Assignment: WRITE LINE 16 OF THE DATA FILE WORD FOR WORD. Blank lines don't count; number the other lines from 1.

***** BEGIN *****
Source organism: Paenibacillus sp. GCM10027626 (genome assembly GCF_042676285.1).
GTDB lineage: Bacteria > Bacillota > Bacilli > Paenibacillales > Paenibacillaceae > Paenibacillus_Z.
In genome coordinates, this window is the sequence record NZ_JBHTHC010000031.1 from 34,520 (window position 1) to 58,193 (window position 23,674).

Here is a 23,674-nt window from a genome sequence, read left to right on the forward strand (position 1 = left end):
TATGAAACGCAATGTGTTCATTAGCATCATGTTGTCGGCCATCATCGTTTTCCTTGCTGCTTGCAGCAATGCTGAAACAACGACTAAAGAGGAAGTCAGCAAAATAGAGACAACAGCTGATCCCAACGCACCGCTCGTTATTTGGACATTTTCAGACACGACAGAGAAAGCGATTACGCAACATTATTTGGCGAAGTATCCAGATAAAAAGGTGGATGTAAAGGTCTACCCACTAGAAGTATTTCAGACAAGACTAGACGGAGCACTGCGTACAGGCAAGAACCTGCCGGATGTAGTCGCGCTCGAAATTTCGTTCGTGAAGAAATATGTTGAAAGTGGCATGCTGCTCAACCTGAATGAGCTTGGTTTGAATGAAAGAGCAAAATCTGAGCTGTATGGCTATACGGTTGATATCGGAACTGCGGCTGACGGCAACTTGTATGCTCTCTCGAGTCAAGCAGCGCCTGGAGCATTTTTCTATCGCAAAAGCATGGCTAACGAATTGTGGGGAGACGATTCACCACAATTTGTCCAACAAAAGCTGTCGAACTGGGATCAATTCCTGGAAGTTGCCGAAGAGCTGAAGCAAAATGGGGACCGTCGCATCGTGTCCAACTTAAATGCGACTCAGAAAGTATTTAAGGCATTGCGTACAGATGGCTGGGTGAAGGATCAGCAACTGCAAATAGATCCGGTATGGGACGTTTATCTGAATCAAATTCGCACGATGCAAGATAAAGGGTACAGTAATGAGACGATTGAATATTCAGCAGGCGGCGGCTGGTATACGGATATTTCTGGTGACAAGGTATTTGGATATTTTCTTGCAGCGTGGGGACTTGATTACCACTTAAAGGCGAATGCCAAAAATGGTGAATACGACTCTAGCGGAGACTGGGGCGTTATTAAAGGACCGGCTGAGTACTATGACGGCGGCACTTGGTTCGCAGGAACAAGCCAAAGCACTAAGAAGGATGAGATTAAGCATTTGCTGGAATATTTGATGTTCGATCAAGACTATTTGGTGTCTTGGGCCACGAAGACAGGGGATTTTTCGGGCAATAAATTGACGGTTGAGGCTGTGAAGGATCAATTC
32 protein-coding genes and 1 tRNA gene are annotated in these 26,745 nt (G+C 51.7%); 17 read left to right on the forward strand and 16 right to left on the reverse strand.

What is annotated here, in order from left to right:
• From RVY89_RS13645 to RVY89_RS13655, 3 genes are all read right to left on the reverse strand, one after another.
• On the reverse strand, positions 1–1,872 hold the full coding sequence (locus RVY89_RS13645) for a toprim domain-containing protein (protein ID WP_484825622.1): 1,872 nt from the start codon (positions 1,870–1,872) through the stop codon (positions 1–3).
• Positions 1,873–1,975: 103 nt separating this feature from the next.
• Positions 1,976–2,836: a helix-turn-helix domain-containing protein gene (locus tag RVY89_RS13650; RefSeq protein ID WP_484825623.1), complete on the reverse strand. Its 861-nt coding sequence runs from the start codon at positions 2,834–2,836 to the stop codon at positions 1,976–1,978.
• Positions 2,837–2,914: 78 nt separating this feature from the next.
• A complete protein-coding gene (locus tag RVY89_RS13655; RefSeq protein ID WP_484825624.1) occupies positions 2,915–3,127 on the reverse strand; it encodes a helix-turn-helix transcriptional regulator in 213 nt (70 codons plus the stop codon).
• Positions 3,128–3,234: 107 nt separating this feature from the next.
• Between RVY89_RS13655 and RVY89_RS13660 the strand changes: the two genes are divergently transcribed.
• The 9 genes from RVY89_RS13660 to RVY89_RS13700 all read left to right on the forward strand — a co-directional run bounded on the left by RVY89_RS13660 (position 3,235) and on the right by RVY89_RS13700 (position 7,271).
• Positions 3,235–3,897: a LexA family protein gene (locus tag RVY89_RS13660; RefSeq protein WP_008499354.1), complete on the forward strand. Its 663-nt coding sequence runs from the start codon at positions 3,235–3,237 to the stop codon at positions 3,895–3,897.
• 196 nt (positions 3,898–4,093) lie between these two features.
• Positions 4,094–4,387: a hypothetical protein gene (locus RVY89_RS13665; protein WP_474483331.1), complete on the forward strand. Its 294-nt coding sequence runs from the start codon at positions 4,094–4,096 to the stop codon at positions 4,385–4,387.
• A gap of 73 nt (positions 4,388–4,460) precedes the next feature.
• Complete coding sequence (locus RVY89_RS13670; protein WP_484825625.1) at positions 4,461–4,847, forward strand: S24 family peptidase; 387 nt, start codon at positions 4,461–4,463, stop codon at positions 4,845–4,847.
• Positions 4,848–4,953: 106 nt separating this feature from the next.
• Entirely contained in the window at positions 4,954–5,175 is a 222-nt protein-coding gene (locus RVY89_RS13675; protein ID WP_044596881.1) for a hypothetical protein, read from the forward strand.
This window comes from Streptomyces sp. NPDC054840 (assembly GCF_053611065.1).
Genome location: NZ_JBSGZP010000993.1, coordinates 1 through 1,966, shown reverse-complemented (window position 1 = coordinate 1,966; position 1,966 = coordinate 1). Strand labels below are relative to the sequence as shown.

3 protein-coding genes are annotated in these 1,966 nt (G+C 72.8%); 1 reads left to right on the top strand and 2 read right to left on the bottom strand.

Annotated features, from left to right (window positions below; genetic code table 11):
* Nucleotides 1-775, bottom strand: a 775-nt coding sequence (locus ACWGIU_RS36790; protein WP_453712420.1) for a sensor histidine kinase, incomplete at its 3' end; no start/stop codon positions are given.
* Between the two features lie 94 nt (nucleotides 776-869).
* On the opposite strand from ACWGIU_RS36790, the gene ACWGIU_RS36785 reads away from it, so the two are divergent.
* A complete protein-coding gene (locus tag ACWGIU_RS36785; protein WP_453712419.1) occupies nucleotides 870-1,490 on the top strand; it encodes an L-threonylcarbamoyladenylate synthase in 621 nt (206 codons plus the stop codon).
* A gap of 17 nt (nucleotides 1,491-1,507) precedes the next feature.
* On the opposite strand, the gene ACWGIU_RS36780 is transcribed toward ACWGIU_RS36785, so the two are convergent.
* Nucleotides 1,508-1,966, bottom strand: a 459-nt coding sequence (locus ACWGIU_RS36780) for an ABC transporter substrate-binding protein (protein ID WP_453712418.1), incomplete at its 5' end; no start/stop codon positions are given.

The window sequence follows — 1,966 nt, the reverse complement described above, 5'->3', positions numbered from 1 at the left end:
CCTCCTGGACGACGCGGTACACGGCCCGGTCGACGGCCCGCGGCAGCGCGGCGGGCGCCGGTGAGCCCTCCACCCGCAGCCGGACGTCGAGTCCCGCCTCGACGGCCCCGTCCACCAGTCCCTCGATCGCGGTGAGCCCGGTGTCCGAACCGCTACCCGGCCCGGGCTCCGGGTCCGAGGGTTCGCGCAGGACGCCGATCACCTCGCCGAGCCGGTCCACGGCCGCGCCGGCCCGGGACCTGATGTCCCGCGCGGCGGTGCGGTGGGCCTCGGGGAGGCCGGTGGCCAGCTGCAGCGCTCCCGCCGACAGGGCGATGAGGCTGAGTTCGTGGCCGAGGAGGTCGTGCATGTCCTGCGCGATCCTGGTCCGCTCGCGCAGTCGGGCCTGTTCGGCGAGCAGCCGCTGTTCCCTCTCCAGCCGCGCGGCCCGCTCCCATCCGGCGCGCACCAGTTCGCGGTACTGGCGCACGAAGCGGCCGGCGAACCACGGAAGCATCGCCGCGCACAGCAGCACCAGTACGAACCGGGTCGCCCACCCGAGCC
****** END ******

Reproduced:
• The 9 genes from RVY89_RS13660 to RVY89_RS13700 all read left to right on the forward strand — a co-directional run bounded on the left by RVY89_RS13660 (position 3,235) and on the right by RVY89_RS13700 (position 7,271).